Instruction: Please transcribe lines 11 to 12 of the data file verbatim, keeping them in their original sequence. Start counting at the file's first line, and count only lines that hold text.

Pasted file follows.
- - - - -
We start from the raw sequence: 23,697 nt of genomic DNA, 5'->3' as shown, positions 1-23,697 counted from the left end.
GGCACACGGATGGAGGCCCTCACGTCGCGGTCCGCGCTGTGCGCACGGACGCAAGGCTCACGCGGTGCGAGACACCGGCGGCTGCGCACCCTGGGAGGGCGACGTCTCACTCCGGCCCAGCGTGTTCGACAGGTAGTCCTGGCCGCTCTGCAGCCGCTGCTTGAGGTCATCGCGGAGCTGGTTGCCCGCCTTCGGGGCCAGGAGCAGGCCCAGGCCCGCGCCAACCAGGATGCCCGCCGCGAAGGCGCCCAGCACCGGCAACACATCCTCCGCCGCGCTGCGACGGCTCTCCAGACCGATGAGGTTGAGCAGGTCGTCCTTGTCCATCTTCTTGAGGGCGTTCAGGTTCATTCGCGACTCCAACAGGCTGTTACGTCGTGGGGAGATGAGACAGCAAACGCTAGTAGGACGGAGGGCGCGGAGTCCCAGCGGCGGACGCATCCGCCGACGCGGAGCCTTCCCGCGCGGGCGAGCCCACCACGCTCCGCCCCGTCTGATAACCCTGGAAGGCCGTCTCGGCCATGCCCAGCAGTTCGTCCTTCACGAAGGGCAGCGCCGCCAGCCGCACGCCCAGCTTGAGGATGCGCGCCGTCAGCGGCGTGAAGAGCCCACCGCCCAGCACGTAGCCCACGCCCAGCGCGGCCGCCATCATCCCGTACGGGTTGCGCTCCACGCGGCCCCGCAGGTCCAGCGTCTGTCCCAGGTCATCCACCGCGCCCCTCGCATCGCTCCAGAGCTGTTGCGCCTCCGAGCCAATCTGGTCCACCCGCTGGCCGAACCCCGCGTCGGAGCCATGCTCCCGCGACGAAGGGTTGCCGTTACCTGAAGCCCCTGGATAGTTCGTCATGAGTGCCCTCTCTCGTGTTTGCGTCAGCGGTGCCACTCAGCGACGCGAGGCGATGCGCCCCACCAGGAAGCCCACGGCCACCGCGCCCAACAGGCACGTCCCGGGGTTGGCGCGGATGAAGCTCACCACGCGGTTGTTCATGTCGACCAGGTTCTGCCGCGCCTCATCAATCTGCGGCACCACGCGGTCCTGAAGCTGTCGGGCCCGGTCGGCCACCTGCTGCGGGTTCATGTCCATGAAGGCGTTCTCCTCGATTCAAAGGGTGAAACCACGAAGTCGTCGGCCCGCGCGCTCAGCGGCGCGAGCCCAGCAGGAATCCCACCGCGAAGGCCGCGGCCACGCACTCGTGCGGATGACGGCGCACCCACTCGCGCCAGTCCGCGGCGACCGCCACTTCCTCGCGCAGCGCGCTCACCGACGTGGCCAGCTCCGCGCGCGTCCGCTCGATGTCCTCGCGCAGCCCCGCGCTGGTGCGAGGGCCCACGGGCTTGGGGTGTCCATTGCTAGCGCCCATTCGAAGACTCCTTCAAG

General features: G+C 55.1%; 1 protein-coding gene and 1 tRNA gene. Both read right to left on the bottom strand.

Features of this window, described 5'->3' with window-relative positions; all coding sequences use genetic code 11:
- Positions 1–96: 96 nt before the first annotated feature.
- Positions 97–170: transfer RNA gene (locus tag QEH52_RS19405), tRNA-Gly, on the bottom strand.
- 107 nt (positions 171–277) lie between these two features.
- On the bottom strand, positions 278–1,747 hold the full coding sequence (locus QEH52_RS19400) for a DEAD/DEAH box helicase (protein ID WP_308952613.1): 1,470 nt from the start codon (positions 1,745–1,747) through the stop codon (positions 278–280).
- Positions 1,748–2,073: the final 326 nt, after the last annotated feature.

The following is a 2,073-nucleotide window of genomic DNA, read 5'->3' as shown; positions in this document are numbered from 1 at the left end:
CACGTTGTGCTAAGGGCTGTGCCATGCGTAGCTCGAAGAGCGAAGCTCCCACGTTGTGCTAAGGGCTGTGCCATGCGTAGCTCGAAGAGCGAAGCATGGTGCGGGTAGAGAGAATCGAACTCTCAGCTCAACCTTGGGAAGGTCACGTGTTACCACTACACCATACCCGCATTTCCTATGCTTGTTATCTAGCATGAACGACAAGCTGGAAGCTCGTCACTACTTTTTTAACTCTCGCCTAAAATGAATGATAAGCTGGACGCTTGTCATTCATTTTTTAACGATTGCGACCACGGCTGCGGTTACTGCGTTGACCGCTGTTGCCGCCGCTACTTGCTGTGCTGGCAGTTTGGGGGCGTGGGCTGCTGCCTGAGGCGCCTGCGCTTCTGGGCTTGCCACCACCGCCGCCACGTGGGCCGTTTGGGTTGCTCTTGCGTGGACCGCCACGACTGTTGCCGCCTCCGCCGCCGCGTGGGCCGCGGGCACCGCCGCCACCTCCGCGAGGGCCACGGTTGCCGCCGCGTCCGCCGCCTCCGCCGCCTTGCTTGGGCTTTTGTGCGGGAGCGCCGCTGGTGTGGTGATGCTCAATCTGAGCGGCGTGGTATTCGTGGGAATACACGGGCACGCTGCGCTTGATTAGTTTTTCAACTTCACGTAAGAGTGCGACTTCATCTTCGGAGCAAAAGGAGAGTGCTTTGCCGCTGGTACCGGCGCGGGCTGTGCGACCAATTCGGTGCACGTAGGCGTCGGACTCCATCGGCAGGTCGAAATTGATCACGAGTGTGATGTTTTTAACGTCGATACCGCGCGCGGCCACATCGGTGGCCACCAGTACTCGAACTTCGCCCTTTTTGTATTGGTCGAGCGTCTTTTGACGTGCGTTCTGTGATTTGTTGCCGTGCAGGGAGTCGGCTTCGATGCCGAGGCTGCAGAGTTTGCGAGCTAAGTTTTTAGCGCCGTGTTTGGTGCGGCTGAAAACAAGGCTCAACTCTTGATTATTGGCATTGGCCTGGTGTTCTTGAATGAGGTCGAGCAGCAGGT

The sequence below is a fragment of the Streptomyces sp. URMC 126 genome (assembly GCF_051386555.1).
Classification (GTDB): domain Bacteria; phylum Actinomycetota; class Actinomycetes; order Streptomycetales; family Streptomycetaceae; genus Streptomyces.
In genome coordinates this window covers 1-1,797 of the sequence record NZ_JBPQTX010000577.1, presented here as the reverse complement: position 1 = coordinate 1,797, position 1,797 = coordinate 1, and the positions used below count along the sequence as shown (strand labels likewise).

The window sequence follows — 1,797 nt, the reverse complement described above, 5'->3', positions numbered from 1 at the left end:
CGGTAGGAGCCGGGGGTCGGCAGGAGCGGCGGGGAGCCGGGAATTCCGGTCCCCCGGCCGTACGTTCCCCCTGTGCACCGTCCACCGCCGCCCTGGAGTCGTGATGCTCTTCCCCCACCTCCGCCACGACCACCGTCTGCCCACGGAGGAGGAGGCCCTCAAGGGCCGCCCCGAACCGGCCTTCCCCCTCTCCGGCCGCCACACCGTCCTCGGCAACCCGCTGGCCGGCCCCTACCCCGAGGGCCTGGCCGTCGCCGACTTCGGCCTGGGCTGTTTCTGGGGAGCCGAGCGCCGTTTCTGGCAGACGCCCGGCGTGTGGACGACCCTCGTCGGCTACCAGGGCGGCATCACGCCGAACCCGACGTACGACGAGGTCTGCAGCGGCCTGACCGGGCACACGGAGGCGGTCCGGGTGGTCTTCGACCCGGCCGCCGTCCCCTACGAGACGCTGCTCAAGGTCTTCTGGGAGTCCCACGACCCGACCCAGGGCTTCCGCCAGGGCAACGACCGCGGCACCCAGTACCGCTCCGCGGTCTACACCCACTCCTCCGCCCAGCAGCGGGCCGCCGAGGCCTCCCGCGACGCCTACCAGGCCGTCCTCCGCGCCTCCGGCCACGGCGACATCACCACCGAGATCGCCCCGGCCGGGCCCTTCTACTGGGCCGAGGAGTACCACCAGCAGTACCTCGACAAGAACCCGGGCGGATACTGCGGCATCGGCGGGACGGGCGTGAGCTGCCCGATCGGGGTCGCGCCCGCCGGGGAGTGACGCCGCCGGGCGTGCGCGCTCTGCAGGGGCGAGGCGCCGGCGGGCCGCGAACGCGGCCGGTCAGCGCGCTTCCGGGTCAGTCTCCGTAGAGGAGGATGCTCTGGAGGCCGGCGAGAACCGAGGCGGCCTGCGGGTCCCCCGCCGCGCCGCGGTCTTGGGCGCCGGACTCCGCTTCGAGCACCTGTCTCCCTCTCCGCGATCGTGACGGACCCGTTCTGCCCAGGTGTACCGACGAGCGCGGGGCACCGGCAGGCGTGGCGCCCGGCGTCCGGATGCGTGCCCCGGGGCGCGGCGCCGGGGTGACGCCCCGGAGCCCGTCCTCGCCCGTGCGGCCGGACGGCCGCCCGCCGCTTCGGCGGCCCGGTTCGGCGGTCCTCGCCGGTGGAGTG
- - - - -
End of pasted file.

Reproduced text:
CACGTTGTGCTAAGGGCTGTGCCATGCGTAGCTCGAAGAGCGAAGCTCCCACGTTGTGCTAAGGGCTGTGCCATGCGTAGCTCGAAGAGCGAAGCATGGTGCGGGTAGAGAGAATCGAACTCTCAGCTCAACCTTGGGAAGGTCACGTGTTACCACTACACCATACCCGCATTTCCTATGCTTGTTATCTAGCATGAACGACAAGCTGGAAGCTCGTCACTACTTTTTTAACTCTCGCCTAAAATGAATGATAAGCTGGACGCTTGTCATTCATTTTTTAACGATTGCGACCACGGCTGCGGTTACTGCGTTGACCGCTGTTGCCGCCGCTACTTGCTGTGCTGGCAGTTTGGGGGCGTGGGCTGCTGCCTGAGGCGCCTGCGCTTCTGGGCTTGCCACCACCGCCGCCACGTGGGCCGTTTGGGTTGCTCTTGCGTGGACCGCCACGACTGTTGCCGCCTCCGCCGCCGCGTGGGCCGCGGGCACCGCCGCCACCTCCGCGAGGGCCACGGTTGCCGCCGCGTCCGCCGCCTCCGCCGCCTTGCTTGGGCTTTTGTGCGGGAGCGCCGCTGGTGTGGTGATGCTCAATCTGAGCGGCGTGGTATTCGTGGGAATACACGGGCACGCTGCGCTTGATTAGTTTTTCAACTTCACGTAAGAGTGCGACTTCATCTTCGGAGCAAAAGGAGAGTGCTTTGCCGCTGGTACCGGCGCGGGCTGTGCGACCAATTCGGTGCACGTAGGCGTCGGACTCCATCGGCAGGTCGAAATTGATCACGAGTGTGATGTTTTTAACGTCGATACCGCGCGCGGCCACATCGGTGGCCACCAGTACTCGAACTTCGCCCTTTTTGTATTGGTCGAGCGTCTTTTGACGTGCGTTCTGTGATTTGTTGCCGTGCAGGGAGTCGGCTTCGATGCCGAGGCTGCAGAGTTTGCGAGCTAAGTTTTTAGCGCCGTGTTTGGTGCGGCTGAAAACAAGGCTCAACTCTTGATTATTGGCATTGGCCTGGTGTTCTTGAATGAGGTCGAGCAGCAGGT

The sequence below is a fragment of the Streptomyces sp. URMC 126 genome (assembly GCF_051386555.1).